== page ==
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Julia Grant, Princess Cantacuzene
Julia Grant was a granddaughter of the American military legend and President, Ulysses S. Grant. She and King were lifelong friends and shared an interest in spiritualism. This illustration of her is an early twentieth-century miniature, by an unknown artist.
Mackenzie King first met Julia Grant, a granddaughter of Ulysses S. Grant, in 1899. He wrote of her: "I like Miss Grant very much she is pleasant & natural." (Diary, September 9, 1899)
This was shortly before Julia's marriage to Prince Michael Cantacuzene of Russia. Julia had met the Prince while travelling in Europe that summer. After their wedding, Julia and Michael lived in Russia where they had three children, Michael (1900), Barbara (1904) and Zinaida (1908). In 1917, during the Russian Revolution, they fled to America. Julia wrote two books about her experiences, Revolutionary Days: Recollections of the Romanoffs and Bolsheviki, 1914-1917 (1919) and My Life Here and There (1921).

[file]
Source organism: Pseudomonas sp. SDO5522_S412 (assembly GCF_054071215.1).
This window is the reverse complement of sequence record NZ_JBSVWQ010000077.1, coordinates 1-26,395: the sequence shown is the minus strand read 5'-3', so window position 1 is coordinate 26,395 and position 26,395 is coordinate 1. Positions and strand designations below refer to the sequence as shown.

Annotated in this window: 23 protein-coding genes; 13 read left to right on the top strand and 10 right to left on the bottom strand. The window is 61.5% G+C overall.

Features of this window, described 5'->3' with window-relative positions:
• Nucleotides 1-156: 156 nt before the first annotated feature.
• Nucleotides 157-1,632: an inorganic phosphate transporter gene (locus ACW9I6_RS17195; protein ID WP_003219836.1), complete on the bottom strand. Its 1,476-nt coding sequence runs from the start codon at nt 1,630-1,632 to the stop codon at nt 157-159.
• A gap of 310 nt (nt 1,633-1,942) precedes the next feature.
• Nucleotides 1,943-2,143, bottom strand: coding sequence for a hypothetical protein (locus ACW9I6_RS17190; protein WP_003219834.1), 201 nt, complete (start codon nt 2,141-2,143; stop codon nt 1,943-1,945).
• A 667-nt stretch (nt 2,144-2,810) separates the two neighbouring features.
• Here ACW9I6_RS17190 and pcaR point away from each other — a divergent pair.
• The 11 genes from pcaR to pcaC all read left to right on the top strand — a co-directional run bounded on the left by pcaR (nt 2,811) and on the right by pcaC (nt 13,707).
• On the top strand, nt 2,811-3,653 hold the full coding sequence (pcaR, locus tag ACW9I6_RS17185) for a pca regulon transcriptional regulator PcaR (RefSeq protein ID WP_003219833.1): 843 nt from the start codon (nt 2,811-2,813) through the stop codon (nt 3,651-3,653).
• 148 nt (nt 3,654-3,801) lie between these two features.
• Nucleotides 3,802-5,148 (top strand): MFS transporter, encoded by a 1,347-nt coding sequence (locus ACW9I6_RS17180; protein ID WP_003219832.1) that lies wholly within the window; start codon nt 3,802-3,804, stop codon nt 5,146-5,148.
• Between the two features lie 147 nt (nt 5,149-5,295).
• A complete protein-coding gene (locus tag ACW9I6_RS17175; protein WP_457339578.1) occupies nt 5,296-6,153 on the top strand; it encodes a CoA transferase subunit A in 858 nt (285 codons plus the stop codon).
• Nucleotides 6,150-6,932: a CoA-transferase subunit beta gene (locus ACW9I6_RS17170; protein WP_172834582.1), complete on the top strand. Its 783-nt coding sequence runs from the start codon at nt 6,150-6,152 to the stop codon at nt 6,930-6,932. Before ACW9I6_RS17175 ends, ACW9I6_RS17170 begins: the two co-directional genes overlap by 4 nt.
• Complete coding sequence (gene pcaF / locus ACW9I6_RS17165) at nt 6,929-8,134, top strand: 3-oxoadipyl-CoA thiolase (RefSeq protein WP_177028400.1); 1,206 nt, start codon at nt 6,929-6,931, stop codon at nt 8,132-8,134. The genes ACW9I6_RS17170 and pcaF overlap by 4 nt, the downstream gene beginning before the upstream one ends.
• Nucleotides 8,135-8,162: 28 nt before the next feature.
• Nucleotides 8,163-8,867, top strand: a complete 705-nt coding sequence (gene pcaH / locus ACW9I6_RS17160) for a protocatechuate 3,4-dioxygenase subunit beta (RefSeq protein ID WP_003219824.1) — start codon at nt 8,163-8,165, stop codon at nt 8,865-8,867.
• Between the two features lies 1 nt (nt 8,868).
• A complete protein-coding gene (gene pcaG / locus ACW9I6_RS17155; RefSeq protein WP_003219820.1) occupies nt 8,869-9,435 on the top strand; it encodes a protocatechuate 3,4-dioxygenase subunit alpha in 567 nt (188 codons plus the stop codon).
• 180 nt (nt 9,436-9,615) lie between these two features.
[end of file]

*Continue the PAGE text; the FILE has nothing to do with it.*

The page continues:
Mackenzie King met Julia again, by chance, in Paris in 1928. By 1932, they had taken up a regular correspondence. Julia divorced her husband in 1934, and wrote as a travel advisor for the Saturday Evening Post. She shared King's interest in spiritualism. In 1935, when King was in Washington, he and Julia had a sitting, during which Julia's father and grandfather, as well as Abraham Lincoln and George Washington, talked to them. (Diary, November 16, 1935)
Julia visited King at Kingsmere in 1939. He enjoyed showing her around his estate. "Julia had on, a light, reddish stone sort of coloured dress - summer print - & a broad blue rimmed hat, most becoming," King wrote. "We talked much of my life & work & hers...." (Diary, July 16, 1939) But he also noted: "I told her I doubted if I should ever marry now that I was 65 & if I did it would not be out of Canada...." (Diary, July 17, 1939)
Their friendship and correspondence continued. Less than two weeks before his death, King noted in his diary that he had written Julia a letter by hand. (Diary, July 11, 1950)